This info shows up on the Closing Document as “adjustments for items paid by seller in advance” or “adjustments for items unpaid by seller.”

Tip: Who pays the property taxes in the year of the sale — the buyer or seller — is negotiable, but not who gets the deduction. Say you live in a sellers’ market and to sweeten the deal agree to pay the full year of property taxes for the seller. Nice negotiating! But you still can’t claim the full year deduction under IRS rules.

Other stuff on the not-so-deductible list:
  • Transfer fees for changing title from the sellers to you.
  • Recordation fees to put the title change into public record.
  • Homeowner or community association fees. They feel like a tax because you gotta pay ‘em, but they’re not.
3.  Mortgage insurance. Private mortgage insurance, which many homeowners pay each month if they put down less than 20%, is deductible for many every year you pay it.

Private mortgage insurance protects lenders when they accept low down payments. To claim the deduction, your adjusted gross income (AGI) must be no more than $109,000. The deduction phases out once your AGI exceeds $100,000 ($50,000 for married filing separately) and disappears entirely at an AGI of more than $109,000 ($54,500 for married filing separately).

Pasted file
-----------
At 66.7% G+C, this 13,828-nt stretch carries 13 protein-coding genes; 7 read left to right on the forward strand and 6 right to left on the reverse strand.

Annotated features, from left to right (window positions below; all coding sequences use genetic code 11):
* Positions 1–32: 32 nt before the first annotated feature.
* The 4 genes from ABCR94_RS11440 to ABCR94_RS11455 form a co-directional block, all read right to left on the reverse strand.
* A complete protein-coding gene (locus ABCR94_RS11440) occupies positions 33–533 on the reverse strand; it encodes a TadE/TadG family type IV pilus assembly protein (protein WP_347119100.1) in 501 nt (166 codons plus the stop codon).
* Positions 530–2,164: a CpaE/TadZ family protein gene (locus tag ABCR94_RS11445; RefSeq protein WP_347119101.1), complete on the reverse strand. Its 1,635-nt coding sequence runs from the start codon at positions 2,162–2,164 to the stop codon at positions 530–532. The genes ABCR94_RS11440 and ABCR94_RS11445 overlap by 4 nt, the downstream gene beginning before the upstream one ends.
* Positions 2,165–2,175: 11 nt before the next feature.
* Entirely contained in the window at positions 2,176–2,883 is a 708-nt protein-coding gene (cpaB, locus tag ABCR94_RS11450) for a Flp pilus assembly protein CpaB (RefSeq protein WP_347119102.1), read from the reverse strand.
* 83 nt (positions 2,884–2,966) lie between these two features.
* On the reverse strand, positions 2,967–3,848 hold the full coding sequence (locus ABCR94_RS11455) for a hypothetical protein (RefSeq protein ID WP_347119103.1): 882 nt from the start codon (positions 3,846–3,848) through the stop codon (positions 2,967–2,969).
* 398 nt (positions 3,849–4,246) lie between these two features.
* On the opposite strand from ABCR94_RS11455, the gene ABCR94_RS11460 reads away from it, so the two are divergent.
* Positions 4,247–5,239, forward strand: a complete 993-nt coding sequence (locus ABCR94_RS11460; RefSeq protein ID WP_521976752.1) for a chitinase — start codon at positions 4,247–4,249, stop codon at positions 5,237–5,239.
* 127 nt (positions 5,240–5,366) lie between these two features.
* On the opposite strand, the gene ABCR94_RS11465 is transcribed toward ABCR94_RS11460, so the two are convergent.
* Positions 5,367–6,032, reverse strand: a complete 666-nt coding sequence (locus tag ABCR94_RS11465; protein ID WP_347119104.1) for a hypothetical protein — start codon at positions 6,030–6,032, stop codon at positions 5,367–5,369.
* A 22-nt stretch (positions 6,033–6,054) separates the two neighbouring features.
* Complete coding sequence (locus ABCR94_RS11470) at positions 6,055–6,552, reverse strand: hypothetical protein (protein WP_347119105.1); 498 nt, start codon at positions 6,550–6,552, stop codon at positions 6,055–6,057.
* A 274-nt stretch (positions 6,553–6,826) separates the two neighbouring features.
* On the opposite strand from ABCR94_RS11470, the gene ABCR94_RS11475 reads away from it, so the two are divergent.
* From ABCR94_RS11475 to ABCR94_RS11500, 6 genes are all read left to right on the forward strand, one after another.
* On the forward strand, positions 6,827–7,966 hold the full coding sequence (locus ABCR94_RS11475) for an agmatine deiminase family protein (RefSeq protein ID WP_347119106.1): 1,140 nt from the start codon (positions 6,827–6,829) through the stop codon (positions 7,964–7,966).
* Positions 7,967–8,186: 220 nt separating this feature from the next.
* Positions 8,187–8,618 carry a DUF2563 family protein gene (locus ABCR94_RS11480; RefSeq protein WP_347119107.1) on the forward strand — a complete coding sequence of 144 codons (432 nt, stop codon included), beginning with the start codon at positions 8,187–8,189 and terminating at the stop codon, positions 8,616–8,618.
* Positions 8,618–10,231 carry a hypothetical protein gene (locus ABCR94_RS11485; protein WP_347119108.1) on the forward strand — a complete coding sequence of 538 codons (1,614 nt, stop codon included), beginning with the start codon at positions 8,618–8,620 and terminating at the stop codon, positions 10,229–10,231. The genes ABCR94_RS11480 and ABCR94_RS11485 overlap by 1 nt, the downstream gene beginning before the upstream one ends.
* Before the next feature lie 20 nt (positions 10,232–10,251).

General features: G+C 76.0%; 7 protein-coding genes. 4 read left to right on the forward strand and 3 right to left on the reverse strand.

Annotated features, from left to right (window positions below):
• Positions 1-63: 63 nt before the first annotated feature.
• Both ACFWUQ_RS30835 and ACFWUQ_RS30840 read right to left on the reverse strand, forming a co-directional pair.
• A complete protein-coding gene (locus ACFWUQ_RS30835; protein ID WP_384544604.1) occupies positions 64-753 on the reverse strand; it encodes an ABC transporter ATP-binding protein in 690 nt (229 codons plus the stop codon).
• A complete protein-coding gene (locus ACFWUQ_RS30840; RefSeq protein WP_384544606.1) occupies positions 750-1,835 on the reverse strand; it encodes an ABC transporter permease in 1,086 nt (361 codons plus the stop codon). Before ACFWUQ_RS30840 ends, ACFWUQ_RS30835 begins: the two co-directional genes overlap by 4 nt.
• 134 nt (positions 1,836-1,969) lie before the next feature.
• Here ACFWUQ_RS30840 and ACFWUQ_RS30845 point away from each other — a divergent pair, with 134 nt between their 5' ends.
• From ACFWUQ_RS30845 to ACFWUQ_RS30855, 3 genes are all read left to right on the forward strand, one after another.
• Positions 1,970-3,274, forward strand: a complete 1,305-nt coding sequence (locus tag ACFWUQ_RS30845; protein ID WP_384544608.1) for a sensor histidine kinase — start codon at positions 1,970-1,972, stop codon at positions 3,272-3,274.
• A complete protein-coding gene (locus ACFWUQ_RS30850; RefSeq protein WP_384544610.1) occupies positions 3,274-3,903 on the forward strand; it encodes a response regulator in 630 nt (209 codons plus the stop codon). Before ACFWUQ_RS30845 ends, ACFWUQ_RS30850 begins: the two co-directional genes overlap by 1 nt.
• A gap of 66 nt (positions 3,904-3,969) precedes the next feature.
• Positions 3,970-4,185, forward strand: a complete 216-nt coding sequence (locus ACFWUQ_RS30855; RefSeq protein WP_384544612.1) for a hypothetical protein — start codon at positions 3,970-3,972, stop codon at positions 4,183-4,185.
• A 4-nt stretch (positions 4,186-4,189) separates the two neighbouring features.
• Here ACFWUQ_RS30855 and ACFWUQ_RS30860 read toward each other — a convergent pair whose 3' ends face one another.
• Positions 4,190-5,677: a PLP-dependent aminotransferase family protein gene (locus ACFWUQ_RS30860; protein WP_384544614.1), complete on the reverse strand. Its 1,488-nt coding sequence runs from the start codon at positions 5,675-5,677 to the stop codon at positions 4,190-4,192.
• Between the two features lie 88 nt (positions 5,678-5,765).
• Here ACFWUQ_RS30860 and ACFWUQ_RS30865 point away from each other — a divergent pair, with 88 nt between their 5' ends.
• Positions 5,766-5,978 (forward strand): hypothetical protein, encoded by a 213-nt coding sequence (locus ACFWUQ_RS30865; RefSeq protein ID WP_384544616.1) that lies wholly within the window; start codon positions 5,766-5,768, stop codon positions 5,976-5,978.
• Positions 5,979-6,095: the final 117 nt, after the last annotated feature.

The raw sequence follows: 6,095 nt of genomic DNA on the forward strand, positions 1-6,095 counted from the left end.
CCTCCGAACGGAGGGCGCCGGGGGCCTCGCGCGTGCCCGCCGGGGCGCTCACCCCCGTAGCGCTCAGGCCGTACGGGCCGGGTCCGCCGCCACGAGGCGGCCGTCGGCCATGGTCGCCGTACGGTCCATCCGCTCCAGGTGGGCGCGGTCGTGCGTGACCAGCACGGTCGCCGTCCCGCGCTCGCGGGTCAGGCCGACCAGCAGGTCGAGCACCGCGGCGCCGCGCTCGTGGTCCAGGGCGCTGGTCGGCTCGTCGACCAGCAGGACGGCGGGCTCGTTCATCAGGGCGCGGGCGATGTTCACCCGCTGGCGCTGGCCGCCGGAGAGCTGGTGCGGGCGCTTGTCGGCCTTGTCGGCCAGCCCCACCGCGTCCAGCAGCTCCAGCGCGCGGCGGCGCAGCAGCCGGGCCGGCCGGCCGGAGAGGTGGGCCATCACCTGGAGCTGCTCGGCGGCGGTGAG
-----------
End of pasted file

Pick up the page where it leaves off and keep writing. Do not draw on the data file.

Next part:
Other types of insurance, like homeowners insurance, aren’t deductible unless you can claim a portion of the home insurance because you work at home exclusively. “People can get those two confused,” Berry Royack says.

The Magic of Itemizing

As the Liddiards found, sometimes buying a house is the trigger that, combined with other deductions you might have, makes it worth busting out Schedule A. That stuff you donated so you didn’t have to move it was probably a charitable donation. Those state and local taxes you paid could pay you back via itemization. Hopefully, you don’t have to, but you can maybe tack on medical and dental expenses above 10% of your income and casualty and theft losses.